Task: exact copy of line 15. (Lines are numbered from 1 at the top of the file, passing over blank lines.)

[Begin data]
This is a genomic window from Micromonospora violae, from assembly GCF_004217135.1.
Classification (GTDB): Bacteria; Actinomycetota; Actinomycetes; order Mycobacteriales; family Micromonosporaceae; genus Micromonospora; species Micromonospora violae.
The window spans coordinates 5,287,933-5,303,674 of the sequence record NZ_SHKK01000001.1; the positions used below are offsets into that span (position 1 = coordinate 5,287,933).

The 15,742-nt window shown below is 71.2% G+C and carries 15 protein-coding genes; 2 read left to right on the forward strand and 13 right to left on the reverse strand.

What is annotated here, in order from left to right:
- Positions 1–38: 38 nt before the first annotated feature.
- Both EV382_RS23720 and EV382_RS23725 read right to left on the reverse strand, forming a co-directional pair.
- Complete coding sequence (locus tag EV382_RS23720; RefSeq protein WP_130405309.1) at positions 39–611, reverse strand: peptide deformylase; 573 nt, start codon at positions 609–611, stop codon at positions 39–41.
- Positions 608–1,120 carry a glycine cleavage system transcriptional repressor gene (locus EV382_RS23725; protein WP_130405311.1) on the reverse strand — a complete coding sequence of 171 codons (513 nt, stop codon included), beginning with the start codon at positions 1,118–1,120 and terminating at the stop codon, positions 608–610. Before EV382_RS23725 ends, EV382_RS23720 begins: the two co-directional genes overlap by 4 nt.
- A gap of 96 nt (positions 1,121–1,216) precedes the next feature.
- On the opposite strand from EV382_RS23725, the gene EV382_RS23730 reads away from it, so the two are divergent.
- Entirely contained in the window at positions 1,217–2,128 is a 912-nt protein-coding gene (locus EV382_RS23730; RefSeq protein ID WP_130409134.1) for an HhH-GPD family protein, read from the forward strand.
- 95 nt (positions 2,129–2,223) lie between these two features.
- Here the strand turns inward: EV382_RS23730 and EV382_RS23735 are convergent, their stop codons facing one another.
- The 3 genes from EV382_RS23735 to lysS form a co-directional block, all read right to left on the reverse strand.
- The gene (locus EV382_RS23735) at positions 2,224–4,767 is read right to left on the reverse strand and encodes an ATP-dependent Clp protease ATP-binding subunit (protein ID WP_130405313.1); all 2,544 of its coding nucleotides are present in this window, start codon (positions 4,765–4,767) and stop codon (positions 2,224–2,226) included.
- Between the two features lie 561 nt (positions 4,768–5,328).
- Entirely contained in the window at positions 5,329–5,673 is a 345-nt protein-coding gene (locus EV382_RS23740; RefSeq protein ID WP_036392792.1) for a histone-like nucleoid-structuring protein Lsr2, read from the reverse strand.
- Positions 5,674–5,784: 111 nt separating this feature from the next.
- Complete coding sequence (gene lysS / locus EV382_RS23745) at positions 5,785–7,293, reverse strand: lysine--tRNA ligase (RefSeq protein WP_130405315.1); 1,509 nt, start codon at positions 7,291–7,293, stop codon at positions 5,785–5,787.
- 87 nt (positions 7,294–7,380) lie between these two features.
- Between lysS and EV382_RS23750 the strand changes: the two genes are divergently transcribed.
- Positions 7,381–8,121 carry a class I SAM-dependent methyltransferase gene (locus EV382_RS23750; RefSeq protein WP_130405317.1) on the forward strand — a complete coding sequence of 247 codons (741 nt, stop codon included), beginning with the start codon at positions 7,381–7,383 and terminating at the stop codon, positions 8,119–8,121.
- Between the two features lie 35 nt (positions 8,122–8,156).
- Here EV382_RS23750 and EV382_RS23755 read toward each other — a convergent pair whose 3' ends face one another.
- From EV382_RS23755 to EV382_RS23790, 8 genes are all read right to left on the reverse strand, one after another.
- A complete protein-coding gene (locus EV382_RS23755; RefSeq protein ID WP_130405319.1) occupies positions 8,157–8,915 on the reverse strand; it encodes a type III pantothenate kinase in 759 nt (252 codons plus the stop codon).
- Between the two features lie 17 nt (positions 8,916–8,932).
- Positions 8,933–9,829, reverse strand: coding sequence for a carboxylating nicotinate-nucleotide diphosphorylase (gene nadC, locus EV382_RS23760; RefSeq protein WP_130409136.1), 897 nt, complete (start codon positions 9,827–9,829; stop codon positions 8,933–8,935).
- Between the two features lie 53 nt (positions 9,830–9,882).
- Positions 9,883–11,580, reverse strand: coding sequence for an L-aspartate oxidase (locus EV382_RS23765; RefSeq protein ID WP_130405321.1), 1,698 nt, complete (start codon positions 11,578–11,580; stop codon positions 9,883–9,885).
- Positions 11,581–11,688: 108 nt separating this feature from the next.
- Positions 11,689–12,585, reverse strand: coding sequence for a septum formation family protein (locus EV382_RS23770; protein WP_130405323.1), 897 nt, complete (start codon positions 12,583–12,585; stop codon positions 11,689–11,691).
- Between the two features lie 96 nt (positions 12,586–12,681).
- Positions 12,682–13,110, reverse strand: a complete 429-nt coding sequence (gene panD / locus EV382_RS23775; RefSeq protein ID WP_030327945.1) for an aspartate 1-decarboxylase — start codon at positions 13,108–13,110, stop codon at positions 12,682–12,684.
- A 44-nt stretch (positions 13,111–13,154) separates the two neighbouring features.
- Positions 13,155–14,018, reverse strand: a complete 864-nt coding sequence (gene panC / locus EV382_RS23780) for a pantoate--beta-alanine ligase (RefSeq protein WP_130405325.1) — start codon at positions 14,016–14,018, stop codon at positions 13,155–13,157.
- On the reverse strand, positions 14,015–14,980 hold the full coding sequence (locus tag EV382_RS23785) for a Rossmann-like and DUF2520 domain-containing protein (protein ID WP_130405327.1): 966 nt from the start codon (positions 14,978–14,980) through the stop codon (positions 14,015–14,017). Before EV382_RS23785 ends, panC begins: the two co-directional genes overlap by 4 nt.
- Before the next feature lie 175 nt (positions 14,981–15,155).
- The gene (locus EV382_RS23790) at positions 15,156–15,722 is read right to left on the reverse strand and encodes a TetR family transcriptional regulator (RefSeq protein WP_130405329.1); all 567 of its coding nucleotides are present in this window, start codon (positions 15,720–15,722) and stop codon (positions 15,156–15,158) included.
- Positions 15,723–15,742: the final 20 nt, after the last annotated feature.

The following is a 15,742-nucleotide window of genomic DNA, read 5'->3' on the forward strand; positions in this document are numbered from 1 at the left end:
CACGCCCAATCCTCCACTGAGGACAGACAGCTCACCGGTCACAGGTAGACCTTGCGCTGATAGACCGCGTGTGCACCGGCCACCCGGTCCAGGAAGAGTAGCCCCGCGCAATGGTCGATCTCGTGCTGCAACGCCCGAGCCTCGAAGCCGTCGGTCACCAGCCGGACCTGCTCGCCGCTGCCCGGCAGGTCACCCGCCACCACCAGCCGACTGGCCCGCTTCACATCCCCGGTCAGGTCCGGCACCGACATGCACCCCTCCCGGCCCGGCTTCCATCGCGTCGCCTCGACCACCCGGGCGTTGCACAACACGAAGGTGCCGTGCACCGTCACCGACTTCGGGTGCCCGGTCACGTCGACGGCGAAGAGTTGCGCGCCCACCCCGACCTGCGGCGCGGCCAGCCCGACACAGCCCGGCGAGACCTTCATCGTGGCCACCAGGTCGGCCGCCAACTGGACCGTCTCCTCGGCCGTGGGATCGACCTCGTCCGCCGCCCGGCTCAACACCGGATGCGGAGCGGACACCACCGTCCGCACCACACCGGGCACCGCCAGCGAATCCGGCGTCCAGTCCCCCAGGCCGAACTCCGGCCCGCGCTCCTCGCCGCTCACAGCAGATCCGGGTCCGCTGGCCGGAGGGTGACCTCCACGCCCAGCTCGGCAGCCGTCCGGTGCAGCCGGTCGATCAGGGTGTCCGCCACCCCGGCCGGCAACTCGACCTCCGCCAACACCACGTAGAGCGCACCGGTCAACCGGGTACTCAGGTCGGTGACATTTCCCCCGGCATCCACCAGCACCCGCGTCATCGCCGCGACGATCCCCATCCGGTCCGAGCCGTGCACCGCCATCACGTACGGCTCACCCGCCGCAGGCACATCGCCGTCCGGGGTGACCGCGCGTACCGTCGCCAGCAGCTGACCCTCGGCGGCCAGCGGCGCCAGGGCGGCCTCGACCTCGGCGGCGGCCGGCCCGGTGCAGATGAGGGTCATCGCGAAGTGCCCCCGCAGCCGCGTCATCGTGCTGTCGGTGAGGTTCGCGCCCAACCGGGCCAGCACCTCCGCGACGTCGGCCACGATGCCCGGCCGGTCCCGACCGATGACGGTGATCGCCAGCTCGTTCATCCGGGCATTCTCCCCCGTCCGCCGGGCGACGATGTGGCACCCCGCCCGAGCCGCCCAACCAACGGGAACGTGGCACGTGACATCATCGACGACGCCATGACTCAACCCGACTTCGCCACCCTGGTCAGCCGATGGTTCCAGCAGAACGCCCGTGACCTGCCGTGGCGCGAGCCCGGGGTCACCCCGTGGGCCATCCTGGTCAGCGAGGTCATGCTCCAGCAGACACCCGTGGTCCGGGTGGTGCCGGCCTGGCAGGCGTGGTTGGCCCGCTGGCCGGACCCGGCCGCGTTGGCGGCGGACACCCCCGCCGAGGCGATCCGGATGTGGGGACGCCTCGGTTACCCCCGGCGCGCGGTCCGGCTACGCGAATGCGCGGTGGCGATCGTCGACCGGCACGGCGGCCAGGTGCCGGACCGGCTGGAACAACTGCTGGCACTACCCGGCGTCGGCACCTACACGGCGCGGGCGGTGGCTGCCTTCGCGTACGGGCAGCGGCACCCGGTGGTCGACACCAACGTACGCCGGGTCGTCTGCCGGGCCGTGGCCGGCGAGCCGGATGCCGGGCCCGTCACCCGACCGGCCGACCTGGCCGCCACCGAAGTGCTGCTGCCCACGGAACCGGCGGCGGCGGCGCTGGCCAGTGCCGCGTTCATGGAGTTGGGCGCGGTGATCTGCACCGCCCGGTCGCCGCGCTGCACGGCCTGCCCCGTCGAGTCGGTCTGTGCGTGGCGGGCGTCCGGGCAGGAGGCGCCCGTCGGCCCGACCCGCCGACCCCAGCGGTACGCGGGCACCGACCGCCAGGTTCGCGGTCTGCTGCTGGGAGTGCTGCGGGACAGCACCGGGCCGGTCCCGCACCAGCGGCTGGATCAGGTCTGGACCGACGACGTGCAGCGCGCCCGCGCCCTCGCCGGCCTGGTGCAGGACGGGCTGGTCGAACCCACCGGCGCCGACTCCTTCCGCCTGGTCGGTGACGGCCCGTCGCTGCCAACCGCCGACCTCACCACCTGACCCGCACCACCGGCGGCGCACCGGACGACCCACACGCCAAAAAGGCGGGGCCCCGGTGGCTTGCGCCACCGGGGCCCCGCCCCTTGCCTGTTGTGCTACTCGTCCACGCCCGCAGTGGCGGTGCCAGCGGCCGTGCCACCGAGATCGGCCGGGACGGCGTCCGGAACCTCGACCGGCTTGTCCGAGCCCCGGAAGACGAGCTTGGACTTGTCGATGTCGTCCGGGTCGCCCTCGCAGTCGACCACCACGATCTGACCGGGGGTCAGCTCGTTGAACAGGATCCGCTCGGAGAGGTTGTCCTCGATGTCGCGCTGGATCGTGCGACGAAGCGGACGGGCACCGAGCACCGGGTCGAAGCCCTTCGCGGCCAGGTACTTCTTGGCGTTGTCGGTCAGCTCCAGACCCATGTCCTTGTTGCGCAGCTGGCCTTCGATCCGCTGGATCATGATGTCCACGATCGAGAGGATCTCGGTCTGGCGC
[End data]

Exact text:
- The 3 genes from EV382_RS23735 to lysS form a co-directional block, all read right to left on the reverse strand.